Sept. 16, 2010, 8:12 a.m. CST
by The McPoyle Clan
If you live in this world, you see the actions of people who have been conditioned since a very young age to believe in certain things and passively accept them without question.
Sept. 16, 2010, 9:27 a.m. CST
Since I currently have a fetish for dystopian cinema (probably the result of current 21st-century angst), I'll probably see "Never Let Me Go," even though it sounds like a 99 on the depression meter. But I'm curious to hear from the experts out there (not the ones who think this is a vampire movie) about what they might consider to be the best dystopian flicks. I'm deeply familiar with a lot of the classics (Clockwork Orange, the Charlton Heston trilogy, Brazil, Blade Runner, etc.) and stinkers (Logan's Run, that legendary piece of crap), so does anyone wanna toss me some other titles?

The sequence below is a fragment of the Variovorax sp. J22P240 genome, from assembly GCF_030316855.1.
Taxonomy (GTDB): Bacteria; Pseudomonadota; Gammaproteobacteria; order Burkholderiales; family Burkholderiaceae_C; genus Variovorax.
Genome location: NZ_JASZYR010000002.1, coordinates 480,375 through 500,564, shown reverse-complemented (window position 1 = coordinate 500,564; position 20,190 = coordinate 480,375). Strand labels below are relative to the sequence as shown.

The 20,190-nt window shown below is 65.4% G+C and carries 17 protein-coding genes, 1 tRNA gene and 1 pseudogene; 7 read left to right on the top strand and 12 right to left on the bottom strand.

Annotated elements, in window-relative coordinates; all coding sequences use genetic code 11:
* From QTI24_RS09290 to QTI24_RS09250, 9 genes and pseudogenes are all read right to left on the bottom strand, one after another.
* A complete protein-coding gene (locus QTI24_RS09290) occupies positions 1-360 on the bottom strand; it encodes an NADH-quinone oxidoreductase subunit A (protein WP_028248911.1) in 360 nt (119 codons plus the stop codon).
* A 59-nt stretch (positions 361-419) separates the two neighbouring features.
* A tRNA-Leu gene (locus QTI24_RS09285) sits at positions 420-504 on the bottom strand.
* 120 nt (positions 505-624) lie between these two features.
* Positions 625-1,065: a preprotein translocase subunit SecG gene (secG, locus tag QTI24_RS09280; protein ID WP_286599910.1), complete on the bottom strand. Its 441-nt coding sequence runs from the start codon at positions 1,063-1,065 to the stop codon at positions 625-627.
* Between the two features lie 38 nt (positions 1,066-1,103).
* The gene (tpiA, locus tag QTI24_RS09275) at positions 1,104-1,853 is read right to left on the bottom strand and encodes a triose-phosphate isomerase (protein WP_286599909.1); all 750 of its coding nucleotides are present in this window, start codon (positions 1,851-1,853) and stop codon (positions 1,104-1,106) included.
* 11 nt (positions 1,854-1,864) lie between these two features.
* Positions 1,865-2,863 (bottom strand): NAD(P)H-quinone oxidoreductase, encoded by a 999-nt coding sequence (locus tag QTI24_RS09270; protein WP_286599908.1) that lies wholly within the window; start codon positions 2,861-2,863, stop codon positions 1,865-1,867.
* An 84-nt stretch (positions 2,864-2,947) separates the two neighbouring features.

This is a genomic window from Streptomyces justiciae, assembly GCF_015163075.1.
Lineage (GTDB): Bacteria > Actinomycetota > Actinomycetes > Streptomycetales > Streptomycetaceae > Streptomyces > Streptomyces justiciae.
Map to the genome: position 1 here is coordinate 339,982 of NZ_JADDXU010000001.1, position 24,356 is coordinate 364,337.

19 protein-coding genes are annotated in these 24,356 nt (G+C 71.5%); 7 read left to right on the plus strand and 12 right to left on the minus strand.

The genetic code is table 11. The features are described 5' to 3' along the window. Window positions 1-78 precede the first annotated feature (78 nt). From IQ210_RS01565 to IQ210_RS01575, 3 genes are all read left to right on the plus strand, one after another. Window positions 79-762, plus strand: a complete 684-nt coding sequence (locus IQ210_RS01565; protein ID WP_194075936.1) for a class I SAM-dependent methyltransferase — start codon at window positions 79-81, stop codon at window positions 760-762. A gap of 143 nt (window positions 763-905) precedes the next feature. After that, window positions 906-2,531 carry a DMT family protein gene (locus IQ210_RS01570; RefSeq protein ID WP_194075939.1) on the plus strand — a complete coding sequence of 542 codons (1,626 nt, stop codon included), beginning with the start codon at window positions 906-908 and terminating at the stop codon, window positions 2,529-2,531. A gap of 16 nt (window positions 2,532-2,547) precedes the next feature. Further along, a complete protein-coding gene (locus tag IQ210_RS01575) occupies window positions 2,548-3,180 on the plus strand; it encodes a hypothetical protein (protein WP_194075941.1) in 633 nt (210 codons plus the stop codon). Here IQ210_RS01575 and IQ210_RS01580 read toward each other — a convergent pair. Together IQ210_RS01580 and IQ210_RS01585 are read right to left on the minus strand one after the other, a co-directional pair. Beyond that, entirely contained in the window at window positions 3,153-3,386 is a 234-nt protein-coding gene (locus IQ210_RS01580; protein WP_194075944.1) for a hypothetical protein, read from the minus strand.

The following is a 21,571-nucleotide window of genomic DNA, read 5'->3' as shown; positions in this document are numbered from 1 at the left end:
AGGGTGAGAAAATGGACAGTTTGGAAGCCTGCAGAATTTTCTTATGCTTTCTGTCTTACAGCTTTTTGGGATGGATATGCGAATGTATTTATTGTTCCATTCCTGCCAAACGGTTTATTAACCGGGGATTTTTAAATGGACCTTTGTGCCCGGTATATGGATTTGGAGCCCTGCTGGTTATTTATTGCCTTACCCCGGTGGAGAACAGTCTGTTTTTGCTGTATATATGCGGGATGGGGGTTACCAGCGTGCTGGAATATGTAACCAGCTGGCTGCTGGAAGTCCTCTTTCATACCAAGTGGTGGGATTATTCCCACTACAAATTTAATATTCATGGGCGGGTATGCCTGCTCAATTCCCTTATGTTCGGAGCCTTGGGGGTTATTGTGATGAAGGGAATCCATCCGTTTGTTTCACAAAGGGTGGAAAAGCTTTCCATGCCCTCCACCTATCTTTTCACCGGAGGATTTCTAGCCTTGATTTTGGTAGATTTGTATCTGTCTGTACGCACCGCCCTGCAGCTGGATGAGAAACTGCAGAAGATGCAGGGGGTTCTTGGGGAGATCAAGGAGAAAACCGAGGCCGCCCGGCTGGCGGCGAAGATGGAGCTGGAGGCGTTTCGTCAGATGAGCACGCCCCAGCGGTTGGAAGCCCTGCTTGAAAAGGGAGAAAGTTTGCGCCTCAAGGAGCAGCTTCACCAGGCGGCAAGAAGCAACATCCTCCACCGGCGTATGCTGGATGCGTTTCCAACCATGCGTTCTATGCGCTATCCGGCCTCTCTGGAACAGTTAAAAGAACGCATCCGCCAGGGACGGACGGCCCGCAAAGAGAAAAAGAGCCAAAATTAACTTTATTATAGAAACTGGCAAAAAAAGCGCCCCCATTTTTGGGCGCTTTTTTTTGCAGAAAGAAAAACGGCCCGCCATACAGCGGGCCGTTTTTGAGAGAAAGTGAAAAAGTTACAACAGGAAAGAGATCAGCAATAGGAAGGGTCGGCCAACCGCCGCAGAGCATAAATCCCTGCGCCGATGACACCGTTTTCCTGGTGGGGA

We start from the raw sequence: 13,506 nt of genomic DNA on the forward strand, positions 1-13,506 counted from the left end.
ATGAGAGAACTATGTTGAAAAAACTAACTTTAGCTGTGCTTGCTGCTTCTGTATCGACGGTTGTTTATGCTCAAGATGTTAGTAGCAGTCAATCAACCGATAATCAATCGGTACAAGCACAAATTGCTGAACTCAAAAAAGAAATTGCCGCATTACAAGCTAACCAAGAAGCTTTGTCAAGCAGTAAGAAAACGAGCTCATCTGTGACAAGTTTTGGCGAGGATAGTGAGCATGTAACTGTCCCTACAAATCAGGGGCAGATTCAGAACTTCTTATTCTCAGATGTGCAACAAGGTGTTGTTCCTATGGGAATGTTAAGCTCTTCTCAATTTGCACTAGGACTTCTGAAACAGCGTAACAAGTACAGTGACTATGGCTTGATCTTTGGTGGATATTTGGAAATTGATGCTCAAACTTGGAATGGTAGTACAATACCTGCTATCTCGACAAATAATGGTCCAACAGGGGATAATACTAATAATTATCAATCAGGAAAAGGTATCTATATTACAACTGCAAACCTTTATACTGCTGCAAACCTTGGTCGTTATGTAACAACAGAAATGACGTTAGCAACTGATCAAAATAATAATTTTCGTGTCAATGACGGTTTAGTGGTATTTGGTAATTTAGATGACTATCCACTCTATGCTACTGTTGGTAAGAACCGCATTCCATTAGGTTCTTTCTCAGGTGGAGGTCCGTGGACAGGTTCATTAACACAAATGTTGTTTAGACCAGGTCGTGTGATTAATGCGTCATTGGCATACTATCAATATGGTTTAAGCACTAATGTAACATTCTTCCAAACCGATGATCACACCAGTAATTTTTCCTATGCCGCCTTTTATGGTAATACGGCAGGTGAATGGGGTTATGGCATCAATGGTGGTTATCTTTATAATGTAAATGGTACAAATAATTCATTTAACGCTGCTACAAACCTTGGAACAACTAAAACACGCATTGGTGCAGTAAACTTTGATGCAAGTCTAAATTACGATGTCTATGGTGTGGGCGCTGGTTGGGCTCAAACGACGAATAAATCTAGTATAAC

Sept. 16, 2010, 9:35 a.m. CST
...a good book with quaint notions about the "future", but 1984 knocked me on my ass.
Sept. 16, 2010, 9:36 a.m. CST
that this is an emotional torture porn film as espoused by a couple of critics including filmfreakcentral's Bill Chambers? Cus damn if he didn't seem to nail down a specific kind of oscar bait exploitation in his TIFF capsure review of Never Let Me Go.
Sept. 16, 2010, 9:43 a.m. CST
...CHILDREN OF MEN, GATTACA, and 12 MONKEYS...if you haven't seen them already.
Sept. 16, 2010, 10:34 a.m. CST
Or anti-religious... or something...<p> I need to sit down<p> <p> Why the hell am I standing up?
Sept. 16, 2010, 10:36 a.m. CST
Obviously you can indoctrinate or create that sort of demeanor. It seems to me cloning parts as needed would be more effective and less murky. Or do these fully cloned bodies serve as some sort of Venture-style backup?